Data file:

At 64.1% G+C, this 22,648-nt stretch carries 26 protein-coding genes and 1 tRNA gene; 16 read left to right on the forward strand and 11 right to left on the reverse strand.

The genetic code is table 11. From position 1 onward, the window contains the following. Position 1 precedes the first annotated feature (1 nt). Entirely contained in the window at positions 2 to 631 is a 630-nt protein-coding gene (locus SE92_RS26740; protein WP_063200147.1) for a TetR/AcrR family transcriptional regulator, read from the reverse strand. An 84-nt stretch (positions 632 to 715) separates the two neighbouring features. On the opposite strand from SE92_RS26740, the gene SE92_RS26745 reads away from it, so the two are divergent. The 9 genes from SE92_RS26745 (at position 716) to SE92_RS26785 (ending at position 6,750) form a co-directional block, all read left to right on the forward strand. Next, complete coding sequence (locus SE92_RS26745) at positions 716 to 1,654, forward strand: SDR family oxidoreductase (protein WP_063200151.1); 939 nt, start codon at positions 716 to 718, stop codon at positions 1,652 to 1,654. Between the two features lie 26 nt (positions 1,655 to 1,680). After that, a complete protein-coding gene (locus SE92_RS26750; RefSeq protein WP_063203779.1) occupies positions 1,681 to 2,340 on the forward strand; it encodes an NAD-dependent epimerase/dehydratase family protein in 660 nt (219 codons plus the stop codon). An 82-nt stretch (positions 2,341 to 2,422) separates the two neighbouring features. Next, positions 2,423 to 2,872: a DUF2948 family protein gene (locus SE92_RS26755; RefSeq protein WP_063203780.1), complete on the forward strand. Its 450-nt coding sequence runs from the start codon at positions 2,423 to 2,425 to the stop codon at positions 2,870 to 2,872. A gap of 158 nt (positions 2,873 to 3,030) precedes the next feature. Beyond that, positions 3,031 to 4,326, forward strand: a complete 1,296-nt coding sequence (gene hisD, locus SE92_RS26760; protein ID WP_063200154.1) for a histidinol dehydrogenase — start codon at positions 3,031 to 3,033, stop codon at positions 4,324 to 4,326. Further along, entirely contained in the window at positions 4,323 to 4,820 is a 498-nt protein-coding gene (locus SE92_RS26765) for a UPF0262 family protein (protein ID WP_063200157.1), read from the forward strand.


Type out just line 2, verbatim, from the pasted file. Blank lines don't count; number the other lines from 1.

The genetic code is table 11. From position 1 onward, the window contains the following. Position 1 precedes the first annotated feature (1 nt). Entirely contained in the window at positions 2 to 631 is a 630-nt protein-coding gene (locus SE92_RS26740; protein WP_063200147.1) for a TetR/AcrR family transcriptional regulator, read from the reverse strand. An 84-nt stretch (positions 632 to 715) separates the two neighbouring features. On the opposite strand from SE92_RS26740, the gene SE92_RS26745 reads away from it, so the two are divergent. The 9 genes from SE92_RS26745 (at position 716) to SE92_RS26785 (ending at position 6,750) form a co-directional block, all read left to right on the forward strand. Next, complete coding sequence (locus SE92_RS26745) at positions 716 to 1,654, forward strand: SDR family oxidoreductase (protein WP_063200151.1); 939 nt, start codon at positions 716 to 718, stop codon at positions 1,652 to 1,654. Between the two features lie 26 nt (positions 1,655 to 1,680). After that, a complete protein-coding gene (locus SE92_RS26750; RefSeq protein WP_063203779.1) occupies positions 1,681 to 2,340 on the forward strand; it encodes an NAD-dependent epimerase/dehydratase family protein in 660 nt (219 codons plus the stop codon). An 82-nt stretch (positions 2,341 to 2,422) separates the two neighbouring features. Next, positions 2,423 to 2,872: a DUF2948 family protein gene (locus SE92_RS26755; RefSeq protein WP_063203780.1), complete on the forward strand. Its 450-nt coding sequence runs from the start codon at positions 2,423 to 2,425 to the stop codon at positions 2,870 to 2,872. A gap of 158 nt (positions 2,873 to 3,030) precedes the next feature. Beyond that, positions 3,031 to 4,326, forward strand: a complete 1,296-nt coding sequence (gene hisD, locus SE92_RS26760; protein ID WP_063200154.1) for a histidinol dehydrogenase — start codon at positions 3,031 to 3,033, stop codon at positions 4,324 to 4,326. Further along, entirely contained in the window at positions 4,323 to 4,820 is a 498-nt protein-coding gene (locus SE92_RS26765) for a UPF0262 family protein (protein ID WP_063200157.1), read from the forward strand.